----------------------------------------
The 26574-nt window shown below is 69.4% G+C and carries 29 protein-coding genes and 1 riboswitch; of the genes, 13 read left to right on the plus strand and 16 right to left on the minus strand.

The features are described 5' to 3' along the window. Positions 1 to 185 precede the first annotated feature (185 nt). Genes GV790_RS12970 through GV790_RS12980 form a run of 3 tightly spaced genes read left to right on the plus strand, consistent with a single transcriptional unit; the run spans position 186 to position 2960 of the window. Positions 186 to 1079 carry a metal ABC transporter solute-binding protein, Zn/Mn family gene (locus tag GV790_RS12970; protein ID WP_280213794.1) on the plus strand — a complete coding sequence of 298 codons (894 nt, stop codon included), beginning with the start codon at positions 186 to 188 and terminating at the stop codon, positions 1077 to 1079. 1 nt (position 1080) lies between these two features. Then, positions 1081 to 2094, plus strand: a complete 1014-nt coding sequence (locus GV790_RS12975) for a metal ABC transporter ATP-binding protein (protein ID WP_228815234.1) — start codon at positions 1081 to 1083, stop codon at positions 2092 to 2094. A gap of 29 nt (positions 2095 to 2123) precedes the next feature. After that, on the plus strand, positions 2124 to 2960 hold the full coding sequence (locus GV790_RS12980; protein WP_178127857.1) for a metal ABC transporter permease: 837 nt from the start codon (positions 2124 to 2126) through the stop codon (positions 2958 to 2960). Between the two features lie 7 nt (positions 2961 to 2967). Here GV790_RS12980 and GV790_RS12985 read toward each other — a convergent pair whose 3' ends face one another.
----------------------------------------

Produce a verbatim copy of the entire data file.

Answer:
The 26574-nt window shown below is 69.4% G+C and carries 29 protein-coding genes and 1 riboswitch; of the genes, 13 read left to right on the plus strand and 16 right to left on the minus strand.

The features are described 5' to 3' along the window. Positions 1 to 185 precede the first annotated feature (185 nt). Genes GV790_RS12970 through GV790_RS12980 form a run of 3 tightly spaced genes read left to right on the plus strand, consistent with a single transcriptional unit; the run spans position 186 to position 2960 of the window. Positions 186 to 1079 carry a metal ABC transporter solute-binding protein, Zn/Mn family gene (locus tag GV790_RS12970; protein ID WP_280213794.1) on the plus strand — a complete coding sequence of 298 codons (894 nt, stop codon included), beginning with the start codon at positions 186 to 188 and terminating at the stop codon, positions 1077 to 1079. 1 nt (position 1080) lies between these two features. Then, positions 1081 to 2094, plus strand: a complete 1014-nt coding sequence (locus GV790_RS12975) for a metal ABC transporter ATP-binding protein (protein ID WP_228815234.1) — start codon at positions 1081 to 1083, stop codon at positions 2092 to 2094. A gap of 29 nt (positions 2095 to 2123) precedes the next feature. After that, on the plus strand, positions 2124 to 2960 hold the full coding sequence (locus GV790_RS12980; protein WP_178127857.1) for a metal ABC transporter permease: 837 nt from the start codon (positions 2124 to 2126) through the stop codon (positions 2958 to 2960). Between the two features lie 7 nt (positions 2961 to 2967). Here GV790_RS12980 and GV790_RS12985 read toward each other — a convergent pair whose 3' ends face one another.